Use of Probiotics Linked to Slower Cognitive Decline

Taking probiotics for three months reduced the levels of specific gut bacteria, which coincided with improved cognition in patients with mild cognitive impairment, a study found.

Often called the "second brain," the gut is home to the enteric nervous system (ENS), consisting of more than 100 million nerve cells. Imbalance in the gut bacteria may play a role in developing many health conditions, including mental health and neurodegenerative diseases, as the ENS communicates with the big brain.

A new study presented at the annual meeting of the American Society for Nutrition (ASN) looked at how probiotics — the good, live bacteria — affect cognitive function.


The clinical trial enrolled 169 participants between 52 and 75 years old who were divided into two groups depending on whether they had no neurological issues or mild cognitive impairment. Within each group, the participants were randomly assigned either Lactobacillus rhamnosus GG (LGG) probiotics or a placebo for three months. The probiotic was selected because previous research had shown its potential beneficial effects in animal models.

To investigate the study participants' gut microbiomes, the researchers used 16S rRNA gene sequencing to identify and compare bacteria present in stool samples.

The analysis revealed that participants with mild cognitive impairment had higher levels of Prevotella bacteria compared to those with no cognitive impairment. This suggests that gut microbiome composition could serve as an early indicator for mild cognitive impairment, offering opportunities for earlier interventions to slow cognitive decline.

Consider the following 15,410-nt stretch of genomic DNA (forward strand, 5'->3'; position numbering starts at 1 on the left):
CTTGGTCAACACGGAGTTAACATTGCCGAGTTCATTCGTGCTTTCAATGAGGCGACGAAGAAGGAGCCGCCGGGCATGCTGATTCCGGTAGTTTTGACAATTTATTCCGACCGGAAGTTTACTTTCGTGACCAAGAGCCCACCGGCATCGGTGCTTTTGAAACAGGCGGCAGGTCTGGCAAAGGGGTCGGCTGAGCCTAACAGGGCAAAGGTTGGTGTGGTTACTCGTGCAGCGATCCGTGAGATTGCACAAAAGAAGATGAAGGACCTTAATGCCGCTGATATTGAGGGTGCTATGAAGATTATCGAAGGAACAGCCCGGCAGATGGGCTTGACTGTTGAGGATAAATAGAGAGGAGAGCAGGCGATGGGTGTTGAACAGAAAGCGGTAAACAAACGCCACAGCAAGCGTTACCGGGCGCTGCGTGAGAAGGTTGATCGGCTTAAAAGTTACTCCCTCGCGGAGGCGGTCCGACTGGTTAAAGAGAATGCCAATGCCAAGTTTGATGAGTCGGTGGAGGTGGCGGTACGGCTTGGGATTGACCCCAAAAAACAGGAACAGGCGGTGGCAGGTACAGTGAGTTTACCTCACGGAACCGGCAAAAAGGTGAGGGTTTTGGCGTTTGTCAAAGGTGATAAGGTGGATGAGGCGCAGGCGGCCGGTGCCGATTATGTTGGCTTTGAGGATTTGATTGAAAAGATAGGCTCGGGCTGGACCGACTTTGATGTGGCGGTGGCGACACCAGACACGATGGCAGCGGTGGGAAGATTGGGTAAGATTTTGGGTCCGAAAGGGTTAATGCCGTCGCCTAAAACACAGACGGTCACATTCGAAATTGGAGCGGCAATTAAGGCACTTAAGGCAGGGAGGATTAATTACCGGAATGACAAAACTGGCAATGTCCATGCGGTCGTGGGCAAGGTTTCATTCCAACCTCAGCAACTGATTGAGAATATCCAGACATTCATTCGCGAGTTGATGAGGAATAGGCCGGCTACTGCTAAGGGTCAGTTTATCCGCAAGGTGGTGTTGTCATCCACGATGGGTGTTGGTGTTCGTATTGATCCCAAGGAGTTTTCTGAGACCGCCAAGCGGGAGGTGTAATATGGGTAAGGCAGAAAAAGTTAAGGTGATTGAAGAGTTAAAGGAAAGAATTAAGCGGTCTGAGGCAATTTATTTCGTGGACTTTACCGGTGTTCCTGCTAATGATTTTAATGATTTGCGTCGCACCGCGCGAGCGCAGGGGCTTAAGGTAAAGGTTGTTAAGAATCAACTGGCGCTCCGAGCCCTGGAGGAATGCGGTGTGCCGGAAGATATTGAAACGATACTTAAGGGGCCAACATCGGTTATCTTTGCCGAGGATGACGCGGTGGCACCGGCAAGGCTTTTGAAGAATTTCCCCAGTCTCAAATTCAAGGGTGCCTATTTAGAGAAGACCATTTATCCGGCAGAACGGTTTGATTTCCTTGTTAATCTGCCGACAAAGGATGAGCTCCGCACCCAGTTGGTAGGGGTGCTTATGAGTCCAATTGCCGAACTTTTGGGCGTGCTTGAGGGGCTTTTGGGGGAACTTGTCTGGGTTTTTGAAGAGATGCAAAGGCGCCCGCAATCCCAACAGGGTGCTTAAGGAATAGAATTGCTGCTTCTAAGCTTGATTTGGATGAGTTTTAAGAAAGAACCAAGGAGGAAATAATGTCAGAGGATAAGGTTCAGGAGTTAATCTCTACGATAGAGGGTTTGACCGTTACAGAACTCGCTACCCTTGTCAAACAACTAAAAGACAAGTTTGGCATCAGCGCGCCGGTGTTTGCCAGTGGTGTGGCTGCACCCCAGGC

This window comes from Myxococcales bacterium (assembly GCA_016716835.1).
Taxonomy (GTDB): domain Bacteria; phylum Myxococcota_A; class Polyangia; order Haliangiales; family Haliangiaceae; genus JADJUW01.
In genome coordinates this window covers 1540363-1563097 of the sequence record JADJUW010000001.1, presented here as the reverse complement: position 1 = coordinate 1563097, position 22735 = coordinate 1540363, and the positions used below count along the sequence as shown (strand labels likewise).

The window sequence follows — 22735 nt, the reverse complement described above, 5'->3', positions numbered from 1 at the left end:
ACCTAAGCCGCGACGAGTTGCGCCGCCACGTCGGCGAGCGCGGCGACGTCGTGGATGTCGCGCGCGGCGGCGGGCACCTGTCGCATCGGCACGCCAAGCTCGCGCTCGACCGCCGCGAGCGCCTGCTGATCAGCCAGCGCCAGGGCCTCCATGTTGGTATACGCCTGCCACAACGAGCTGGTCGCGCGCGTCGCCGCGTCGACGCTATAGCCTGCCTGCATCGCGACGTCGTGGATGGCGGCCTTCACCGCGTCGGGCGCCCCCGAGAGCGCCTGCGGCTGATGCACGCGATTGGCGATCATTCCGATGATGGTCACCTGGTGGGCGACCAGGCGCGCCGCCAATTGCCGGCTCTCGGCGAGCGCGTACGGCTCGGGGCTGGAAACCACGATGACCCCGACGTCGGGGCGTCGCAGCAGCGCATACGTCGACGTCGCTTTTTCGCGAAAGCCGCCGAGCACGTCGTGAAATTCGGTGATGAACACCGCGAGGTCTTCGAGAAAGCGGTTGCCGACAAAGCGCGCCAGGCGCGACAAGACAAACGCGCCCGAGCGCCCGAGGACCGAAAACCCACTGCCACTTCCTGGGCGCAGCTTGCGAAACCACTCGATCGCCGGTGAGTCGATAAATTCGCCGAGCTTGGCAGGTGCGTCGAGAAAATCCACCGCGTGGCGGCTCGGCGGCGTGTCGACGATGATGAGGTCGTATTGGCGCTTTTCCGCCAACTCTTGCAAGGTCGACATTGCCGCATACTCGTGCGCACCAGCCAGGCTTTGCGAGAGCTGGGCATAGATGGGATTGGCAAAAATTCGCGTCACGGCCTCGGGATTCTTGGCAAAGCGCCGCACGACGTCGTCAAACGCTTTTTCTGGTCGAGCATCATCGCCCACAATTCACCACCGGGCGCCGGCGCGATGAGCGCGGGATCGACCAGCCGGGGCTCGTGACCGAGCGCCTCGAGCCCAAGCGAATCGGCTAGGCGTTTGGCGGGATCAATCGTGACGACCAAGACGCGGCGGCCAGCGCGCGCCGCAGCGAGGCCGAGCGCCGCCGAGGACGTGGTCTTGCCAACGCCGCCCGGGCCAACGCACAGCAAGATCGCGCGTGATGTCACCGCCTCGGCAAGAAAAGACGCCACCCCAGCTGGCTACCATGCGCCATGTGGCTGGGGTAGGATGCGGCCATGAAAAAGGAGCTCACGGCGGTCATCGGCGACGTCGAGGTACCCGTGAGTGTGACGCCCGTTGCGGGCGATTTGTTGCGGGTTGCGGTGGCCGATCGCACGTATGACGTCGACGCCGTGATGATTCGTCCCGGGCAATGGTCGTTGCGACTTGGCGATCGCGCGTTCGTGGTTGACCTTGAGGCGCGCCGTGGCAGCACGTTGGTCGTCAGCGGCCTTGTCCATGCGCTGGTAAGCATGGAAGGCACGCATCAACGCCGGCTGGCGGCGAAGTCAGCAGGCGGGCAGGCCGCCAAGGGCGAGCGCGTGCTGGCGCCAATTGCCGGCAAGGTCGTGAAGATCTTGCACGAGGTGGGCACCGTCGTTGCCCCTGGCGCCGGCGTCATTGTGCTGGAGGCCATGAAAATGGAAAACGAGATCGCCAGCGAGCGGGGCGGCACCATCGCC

The participants with mild cognitive impairment who received the LGG probiotics saw the levels of Prevotella bacteria decrease. This change coincided with improved cognitive scores, suggesting that cognitive health in older adults could be improved by manipulating the gut microbiota.

"By identifying specific shifts in the gut microbiome associated with mild cognitive impairment, we're exploring a new frontier in preventive strategies in cognitive health," says Mashael Aljumaah, a microbiology doctoral candidate at the University of North Carolina at Chapel Hill and North Carolina State University. "If these findings are replicated in future studies, it suggests the feasibility of using gut microbiome-targeted strategies as a novel approach to support cognitive health."

Mild cognitive impairment (MCI) is defined as having minor problems with cognition, such as memory, thinking, or problem-solving. For example, a person with MCI may forget recent events, repeat the same question, struggle to judge distances or navigate stairs. Between 5 and 20% of people 65 and older have MCI, which is not a type of dementia but increases the risk of developing it.

A 2023 study from Japan identified three types of gut bacteria linked to dementia with Lewy bodies (DLB), the most common form of dementia. The patients with the condition had higher levels of Ruminococcus torques and Collinsella and decreased Bifidobacterium. The authors hope their findings could improve the diagnosis and treatment of DLB.

Although the new study does not prove that the use of LGG could improve cognitive function, it adds to the mounting evidence that gut microbiota may significantly impact overall health.



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